I don’t know where this posture was introduced to us, but it was in this season that Lucas began to audibly articulate the ways that we were called to walk into each situation in our lives – church, family and all the others. He called it sitting on YES. This means that when presented with a challenge or opportunity, we begin the discussion with an attitude of how CAN we, rather than the list of reasons why we cannot. This approach is in direct contradiction to my wiring. If you ask me to do something, my immediate answer is always filtered through the lens of the cost rather the opportunities for the possible gift.

This is the first of many reasons that we are better together. I would sit around and make sarcastic quips about all the negative things and he would live boundary-less with great intentions but no time to enjoy life. But together, we are often found to be an overbooked, loving people machine of doing all the things. Most of the time this is great. Sometimes, we have to lock ourselves on a cruise ship to force ourselves to say no. But I digress…

As At The Water’s Edge began to reach in and up and around in our world, we saw new opportunities for action. I can remember countless nights that we spent rocking babies, giving bottles and dreaming of the next way we could respond to a physical, emotional or spiritual need that we had discovered. There was nothing that had the heart of our community like children. Whether it be through providing diapers or school supplies or food, we were committed to saying YES with more than just our money. Sure, we could buy some crayons and markers, but we challenged each other to be the face of the backpacks and diapers, as we looked our neighbors in the eyes. We refused to be content with tipping out hat at community service. At the heart of this church was a central call to not just “help” the neighbor but the love, and learn from, and care for and BE neighbors.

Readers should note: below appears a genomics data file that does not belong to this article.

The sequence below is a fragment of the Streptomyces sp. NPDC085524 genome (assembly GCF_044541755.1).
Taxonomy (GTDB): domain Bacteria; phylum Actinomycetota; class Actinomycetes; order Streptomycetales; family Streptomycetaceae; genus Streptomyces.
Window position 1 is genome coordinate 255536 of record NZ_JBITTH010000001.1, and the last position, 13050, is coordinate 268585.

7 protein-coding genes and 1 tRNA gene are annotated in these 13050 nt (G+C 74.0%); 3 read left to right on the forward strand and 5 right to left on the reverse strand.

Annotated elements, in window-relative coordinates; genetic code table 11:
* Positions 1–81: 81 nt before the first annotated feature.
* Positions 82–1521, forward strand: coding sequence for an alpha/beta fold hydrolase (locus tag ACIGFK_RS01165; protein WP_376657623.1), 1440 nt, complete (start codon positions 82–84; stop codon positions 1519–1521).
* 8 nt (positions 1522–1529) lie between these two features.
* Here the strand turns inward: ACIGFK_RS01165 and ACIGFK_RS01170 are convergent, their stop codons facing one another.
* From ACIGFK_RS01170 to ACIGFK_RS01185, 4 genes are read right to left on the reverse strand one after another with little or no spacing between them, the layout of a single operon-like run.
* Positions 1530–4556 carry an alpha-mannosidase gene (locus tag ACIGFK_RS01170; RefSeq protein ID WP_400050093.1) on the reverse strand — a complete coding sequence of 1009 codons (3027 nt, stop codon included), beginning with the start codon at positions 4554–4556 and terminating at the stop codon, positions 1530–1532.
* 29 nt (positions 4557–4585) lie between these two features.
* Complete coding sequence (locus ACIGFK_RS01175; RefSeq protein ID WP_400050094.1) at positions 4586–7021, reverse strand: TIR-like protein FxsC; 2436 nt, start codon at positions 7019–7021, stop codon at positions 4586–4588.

And this gets really messy. Because when you begin to look people in the eyes and listen to their stories, everything changes. When you are sitting with those that are marginalized by society, by people like me, you hear a new story. You hear the stories not as statistics or needs or even causes, but rather as Mike and Ann and Angel. Rather than news topics, the things that are tearing apart the fabric of our communities are happening in the lives of those you know. The opioid epidemic is not something that you see on 20/20, but something that you are watching your friend die from. The struggle to pay the light bill is not an annoyance, but the reality of families that live on wages that are determined by the sun or the rain or the fact that there is no gas in the car to get to a job. Coming to face the reality that children are wearing the same diaper all day because when the choice is food or Pampers, we eat, the the hardest of the hard. Once we saw these things, we could not look back.

Sure some would like to think this was because we were some liberal over the top socialwork-ey types. But I can assure you that most of us were far from it. Instead, what happened is that we discovered the world of following Jesus has no political agenda and instead has one agenda, to love. And there are days where that feels really squishy. But I think the opposite was true. Because when the reasons for ‘NO’ continued to disappear and the call to be the hope of the world came into focus, there was nothing warm and fluffy about it. This mission to change the world so that others would know the hope of Resurrection changed us. We went from meetings and budgets and all the hold outs to a beginning place that said if we have it, it is your. Our YES’s took over. And so did our excitement for the Church again.

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